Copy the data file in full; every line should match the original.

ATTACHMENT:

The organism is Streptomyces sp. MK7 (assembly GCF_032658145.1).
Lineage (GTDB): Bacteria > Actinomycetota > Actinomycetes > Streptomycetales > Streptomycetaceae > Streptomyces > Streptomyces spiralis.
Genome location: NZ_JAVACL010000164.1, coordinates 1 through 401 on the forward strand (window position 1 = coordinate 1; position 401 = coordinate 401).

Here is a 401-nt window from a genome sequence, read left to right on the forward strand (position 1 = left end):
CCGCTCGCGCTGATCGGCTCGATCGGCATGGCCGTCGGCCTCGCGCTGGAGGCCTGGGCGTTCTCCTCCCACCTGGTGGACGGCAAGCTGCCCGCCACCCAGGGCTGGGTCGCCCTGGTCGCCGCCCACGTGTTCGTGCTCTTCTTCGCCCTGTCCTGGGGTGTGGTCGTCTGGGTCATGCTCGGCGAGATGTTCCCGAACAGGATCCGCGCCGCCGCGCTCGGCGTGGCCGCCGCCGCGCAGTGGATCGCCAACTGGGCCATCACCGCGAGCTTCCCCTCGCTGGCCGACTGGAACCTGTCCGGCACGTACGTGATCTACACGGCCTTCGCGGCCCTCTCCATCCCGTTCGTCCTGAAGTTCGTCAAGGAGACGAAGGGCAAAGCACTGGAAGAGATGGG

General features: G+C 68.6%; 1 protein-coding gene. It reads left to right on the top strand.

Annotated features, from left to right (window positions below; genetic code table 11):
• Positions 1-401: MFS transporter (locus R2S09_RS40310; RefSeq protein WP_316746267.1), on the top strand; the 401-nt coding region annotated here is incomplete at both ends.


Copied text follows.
The organism is Streptomyces sp. MK7 (assembly GCF_032658145.1).
Lineage (GTDB): Bacteria > Actinomycetota > Actinomycetes > Streptomycetales > Streptomycetaceae > Streptomyces > Streptomyces spiralis.
Genome location: NZ_JAVACL010000164.1, coordinates 1 through 401 on the forward strand (window position 1 = coordinate 1; position 401 = coordinate 401).

Here is a 401-nt window from a genome sequence, read left to right on the forward strand (position 1 = left end):
CCGCTCGCGCTGATCGGCTCGATCGGCATGGCCGTCGGCCTCGCGCTGGAGGCCTGGGCGTTCTCCTCCCACCTGGTGGACGGCAAGCTGCCCGCCACCCAGGGCTGGGTCGCCCTGGTCGCCGCCCACGTGTTCGTGCTCTTCTTCGCCCTGTCCTGGGGTGTGGTCGTCTGGGTCATGCTCGGCGAGATGTTCCCGAACAGGATCCGCGCCGCCGCGCTCGGCGTGGCCGCCGCCGCGCAGTGGATCGCCAACTGGGCCATCACCGCGAGCTTCCCCTCGCTGGCCGACTGGAACCTGTCCGGCACGTACGTGATCTACACGGCCTTCGCGGCCCTCTCCATCCCGTTCGTCCTGAAGTTCGTCAAGGAGACGAAGGGCAAAGCACTGGAAGAGATGGG

General features: G+C 68.6%; 1 protein-coding gene. It reads left to right on the top strand.

Annotated features, from left to right (window positions below; genetic code table 11):
• Positions 1-401: MFS transporter (locus R2S09_RS40310; RefSeq protein WP_316746267.1), on the top strand; the 401-nt coding region annotated here is incomplete at both ends.